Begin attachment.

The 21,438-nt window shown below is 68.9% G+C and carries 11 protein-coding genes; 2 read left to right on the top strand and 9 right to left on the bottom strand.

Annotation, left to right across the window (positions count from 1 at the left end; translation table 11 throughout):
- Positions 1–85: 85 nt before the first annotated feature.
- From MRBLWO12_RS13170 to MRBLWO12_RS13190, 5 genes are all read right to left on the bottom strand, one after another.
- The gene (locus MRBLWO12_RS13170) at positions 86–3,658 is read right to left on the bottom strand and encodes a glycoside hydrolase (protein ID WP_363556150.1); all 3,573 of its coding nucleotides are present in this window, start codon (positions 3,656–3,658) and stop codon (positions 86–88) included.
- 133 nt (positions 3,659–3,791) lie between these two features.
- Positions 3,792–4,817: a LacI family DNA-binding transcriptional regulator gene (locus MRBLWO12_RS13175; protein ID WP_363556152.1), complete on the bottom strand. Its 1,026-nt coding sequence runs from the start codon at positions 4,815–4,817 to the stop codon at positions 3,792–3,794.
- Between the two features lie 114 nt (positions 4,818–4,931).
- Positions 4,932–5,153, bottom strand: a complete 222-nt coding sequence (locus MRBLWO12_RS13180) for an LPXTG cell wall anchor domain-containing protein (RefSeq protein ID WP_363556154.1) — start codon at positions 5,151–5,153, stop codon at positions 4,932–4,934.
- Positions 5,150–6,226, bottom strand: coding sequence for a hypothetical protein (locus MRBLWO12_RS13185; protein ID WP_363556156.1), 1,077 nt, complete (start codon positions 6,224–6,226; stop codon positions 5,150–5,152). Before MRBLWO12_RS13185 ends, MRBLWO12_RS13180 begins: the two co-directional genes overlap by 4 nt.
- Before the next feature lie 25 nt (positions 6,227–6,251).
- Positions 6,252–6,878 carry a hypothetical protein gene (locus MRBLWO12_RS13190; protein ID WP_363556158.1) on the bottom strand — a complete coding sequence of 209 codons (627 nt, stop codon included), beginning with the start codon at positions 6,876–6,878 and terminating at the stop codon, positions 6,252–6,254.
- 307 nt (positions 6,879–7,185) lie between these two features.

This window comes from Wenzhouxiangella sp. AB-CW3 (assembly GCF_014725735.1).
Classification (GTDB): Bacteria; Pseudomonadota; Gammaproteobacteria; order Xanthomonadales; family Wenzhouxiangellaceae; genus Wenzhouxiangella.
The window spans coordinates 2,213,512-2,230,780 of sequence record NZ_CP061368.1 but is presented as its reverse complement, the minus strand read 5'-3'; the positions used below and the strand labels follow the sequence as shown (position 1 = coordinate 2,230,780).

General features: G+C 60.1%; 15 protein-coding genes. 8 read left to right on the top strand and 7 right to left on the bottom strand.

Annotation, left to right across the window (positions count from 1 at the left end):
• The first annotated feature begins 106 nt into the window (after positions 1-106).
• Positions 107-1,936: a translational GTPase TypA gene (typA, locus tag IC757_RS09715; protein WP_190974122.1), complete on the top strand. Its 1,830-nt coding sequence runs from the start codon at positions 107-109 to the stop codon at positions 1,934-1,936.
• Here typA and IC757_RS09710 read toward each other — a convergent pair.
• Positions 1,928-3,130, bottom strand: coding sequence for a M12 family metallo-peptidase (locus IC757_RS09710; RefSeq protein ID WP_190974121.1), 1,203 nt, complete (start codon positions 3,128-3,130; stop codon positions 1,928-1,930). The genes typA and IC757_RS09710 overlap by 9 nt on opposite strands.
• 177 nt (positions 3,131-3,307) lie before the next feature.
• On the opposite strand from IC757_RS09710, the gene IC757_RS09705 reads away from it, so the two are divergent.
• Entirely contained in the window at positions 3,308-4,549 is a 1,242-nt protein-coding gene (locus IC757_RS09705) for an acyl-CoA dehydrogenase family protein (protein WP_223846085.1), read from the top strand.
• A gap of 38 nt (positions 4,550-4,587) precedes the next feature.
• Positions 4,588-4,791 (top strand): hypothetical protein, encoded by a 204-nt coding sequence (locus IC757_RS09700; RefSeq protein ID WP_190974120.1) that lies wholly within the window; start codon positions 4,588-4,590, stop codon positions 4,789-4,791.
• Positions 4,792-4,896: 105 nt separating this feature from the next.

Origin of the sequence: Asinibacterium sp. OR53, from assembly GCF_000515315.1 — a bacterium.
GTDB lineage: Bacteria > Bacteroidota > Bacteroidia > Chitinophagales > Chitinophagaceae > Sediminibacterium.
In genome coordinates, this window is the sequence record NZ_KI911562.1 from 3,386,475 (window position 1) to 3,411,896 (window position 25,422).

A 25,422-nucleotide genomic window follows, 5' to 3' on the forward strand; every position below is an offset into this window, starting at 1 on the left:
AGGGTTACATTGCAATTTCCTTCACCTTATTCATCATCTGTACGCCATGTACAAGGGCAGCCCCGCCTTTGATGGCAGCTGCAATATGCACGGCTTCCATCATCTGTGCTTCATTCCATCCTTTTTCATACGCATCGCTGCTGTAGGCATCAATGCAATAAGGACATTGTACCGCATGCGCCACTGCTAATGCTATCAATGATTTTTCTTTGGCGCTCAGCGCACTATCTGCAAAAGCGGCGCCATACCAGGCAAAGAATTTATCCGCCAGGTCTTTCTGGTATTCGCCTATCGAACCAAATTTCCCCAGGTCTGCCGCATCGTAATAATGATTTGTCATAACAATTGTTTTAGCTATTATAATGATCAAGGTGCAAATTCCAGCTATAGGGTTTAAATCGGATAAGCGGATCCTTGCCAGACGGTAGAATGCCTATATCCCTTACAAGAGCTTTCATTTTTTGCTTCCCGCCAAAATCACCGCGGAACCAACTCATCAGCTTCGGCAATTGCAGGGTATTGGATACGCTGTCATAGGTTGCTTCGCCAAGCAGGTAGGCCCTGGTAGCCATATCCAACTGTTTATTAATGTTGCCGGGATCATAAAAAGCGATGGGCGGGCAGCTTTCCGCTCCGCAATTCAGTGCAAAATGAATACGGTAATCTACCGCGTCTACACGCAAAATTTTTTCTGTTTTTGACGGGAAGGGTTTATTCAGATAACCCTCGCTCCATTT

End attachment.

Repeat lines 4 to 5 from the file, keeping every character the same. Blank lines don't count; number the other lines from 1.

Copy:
- From MRBLWO12_RS13170 to MRBLWO12_RS13190, 5 genes are all read right to left on the bottom strand, one after another.
- The gene (locus MRBLWO12_RS13170) at positions 86–3,658 is read right to left on the bottom strand and encodes a glycoside hydrolase (protein ID WP_363556150.1); all 3,573 of its coding nucleotides are present in this window, start codon (positions 3,656–3,658) and stop codon (positions 86–88) included.